Strawberry Hill Players to compete at CDA with their successful production of Leaves

Strawberry Hill Players to compete at CDA with their successful production of Leaves

Shayna Druckman, Editor-in-Chief

On Friday, March 1, five members of the Strawberry Hill Players performed a forty-five-minute rendition of the play, Leaves, by Lucy Caldwell. Senior Cara Grasso directed the production. Her cast competed at the annual Connecticut Drama Association (CDA) Festival, which took place on the weekend of March 8.

Leaves, which takes place in Northern Ireland, follows a family as they struggle to find understanding and peace when daughter, Lori (played by Madeline Maxfield), returns home from college after having attempted suicide. Immediately the audience is thrust into the heavy atmosphere as parents Phyllis (played by senior Nicole Henkel) and David (played by junior Andrew Patashnik) and daughters Clover (played by Rebecca Ferrante) and Poppy (played by Alex Wynne) sit around a dimly lit dining table clinking their forks in awkward silence. Their inability to communicate, a theme that weaves throughout the entire play, is highlighted in these first few moments.

Within just 45 minutes so much is revealed about the character’s mindsets, especially at each of their breaking points. Henkel captures the pain and fear that accompanies a mother’s undying love for her children in her subtle but loaded (and perfectly timed), silences while trying to talk to Lori. The few moments where she breaks her facade of put-togetherness, like when she slams a chair and screams at her husband, are particularly raw and heartbreaking. The same goes for Patashnik, whose anger comes as a shock against his character’s otherwise reserved and soft-spoken nature. The bond between the three sisters was so believable. Ferrante seamlessly flips between resentful digs to playful laughter in the way only real sisters can perfect. Wynne, as the youngest sister, used a thoughtful balance of energy to depict her character’s hopeful yearning to get approval from her sisters.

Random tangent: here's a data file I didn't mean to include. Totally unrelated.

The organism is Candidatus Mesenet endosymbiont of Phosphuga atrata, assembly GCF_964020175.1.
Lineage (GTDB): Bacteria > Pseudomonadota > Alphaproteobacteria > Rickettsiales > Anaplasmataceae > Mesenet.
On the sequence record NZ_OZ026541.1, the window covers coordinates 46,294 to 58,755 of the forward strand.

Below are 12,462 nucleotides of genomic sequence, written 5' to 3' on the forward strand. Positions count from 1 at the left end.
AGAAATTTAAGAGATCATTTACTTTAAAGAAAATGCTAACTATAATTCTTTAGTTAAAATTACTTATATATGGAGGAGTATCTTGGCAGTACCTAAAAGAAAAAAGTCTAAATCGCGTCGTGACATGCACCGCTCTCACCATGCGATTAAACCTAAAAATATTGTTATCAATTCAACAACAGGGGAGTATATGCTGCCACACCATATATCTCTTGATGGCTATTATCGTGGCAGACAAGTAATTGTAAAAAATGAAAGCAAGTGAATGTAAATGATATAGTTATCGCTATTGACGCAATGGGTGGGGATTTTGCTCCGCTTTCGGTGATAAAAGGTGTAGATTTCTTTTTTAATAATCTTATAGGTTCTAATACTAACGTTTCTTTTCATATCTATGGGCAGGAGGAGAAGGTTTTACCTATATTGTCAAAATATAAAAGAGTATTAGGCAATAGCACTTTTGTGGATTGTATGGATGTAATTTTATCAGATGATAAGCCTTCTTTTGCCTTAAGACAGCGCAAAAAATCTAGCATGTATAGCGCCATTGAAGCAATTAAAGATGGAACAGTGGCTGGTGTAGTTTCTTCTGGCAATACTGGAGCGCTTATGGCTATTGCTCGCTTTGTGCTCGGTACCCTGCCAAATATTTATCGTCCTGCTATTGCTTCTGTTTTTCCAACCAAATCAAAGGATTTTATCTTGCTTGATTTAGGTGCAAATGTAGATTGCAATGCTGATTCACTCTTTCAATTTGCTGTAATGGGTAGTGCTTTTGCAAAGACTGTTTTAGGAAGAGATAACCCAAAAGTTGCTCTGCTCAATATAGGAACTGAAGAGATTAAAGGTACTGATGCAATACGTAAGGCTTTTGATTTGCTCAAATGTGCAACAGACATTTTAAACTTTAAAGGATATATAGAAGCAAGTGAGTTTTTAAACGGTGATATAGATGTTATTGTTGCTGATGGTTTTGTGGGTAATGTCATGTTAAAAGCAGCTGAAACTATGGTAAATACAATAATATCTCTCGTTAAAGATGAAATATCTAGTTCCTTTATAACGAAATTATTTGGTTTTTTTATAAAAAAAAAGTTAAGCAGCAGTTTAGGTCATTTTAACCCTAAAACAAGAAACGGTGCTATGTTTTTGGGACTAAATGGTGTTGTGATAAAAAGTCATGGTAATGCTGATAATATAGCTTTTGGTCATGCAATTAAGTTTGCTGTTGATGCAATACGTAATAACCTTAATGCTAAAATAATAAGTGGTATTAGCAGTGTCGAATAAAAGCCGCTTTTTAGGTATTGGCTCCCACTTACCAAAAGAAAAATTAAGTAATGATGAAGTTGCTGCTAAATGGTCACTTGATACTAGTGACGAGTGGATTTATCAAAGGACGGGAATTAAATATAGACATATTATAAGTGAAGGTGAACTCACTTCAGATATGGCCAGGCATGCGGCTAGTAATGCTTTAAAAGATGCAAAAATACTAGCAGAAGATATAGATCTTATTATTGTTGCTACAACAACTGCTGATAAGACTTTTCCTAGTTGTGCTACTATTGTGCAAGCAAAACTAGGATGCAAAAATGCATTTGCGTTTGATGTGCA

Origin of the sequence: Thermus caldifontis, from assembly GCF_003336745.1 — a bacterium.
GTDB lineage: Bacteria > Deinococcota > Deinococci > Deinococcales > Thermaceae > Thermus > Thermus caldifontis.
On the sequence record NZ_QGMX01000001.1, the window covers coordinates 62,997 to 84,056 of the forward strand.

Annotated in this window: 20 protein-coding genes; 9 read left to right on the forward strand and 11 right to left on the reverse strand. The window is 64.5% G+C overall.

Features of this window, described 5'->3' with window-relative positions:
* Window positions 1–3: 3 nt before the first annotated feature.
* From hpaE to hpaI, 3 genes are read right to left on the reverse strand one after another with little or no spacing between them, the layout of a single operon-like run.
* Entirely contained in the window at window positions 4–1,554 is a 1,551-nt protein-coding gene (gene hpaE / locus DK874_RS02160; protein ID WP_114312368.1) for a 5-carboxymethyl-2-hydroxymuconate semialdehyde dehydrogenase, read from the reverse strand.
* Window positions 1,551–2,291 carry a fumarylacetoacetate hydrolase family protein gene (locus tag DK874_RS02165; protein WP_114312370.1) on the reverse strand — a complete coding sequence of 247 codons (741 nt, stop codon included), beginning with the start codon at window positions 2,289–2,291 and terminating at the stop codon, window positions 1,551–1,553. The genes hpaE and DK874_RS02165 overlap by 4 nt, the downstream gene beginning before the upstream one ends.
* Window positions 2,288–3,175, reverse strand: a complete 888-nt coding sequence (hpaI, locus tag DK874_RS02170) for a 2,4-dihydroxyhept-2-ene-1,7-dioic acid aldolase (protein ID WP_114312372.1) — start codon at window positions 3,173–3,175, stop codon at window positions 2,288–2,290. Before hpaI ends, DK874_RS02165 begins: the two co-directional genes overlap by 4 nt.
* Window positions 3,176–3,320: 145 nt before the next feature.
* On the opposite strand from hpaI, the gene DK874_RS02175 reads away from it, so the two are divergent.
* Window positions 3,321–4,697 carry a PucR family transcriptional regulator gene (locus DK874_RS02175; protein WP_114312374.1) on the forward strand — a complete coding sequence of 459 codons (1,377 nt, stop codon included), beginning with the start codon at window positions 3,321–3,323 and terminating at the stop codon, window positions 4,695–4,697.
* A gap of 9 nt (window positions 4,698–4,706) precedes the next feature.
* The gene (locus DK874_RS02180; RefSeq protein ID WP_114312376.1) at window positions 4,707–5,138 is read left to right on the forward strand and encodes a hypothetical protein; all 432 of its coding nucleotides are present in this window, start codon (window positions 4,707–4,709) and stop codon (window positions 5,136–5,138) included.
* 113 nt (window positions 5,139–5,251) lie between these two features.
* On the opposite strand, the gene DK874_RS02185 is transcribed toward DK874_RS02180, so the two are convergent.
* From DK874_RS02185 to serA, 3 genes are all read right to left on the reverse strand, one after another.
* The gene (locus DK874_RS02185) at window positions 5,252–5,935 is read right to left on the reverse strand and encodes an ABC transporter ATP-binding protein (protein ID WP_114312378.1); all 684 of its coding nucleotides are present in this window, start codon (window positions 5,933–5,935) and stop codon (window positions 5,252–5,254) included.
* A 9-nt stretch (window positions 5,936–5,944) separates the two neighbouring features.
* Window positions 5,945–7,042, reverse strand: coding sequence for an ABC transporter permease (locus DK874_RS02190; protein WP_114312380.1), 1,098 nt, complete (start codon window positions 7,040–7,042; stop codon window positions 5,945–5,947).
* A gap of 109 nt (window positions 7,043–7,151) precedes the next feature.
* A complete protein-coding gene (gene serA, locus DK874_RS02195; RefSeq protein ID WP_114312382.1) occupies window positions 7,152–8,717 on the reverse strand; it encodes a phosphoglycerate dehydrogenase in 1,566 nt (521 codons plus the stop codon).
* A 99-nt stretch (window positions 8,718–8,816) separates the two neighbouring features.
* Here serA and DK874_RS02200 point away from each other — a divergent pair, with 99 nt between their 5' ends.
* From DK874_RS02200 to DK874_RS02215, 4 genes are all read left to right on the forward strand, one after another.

The show addresses the relevant issue of mental health and the crushing implications of depression. Maxfield skillfully emphasized the symptoms of her character’s depression. Everything from her subtle nervous ticks and pained glances to her rambling monologues where she can’t find the words to describe how she feels help the audience grasp her confusion and hopelessness.

One of the most notable aspects of Leaves was how the simplicity of the set design contributed to so many more complex meanings. Open wooden panels, as opposed to closed off walls, made up the framing of the house. In the Q&A following the performance, Grasso explained how they can be interpreted in many ways. Some might see the openness as a hopeful sign that Lori will eventually be able to express herself transparently, while others might see them more like the bars of a jail cell, highlighting Lori’s trapped feeling inside her own home. To me, the emptiness inside the home helped establish the somber tone and the feeling of discomfort or being lost even in a familiar place. Not only was the set’s simplicity significant to the meaning, but it also helped in moving it off the stage as efficiently as possible to meet CDA’s strict time requirements.

The show maintained a perfect balance of portraying important details to get across the storyline and develop the characters while still leaving me eager to see more. My favorite moment was when the whole family happily sings two lines of “Polly Wolly Doodle,” played and sung by Patashnik with the perfect jovial nature of a father. This last cheerful interaction implies that there is still hope.

The Strawberry Hill Players received the Theatrical Excellence Award for the performance overall. In addition, Ferrante and Wynne each received the All Connecticut Cast Award and Maxfield was awarded Outstanding Actress.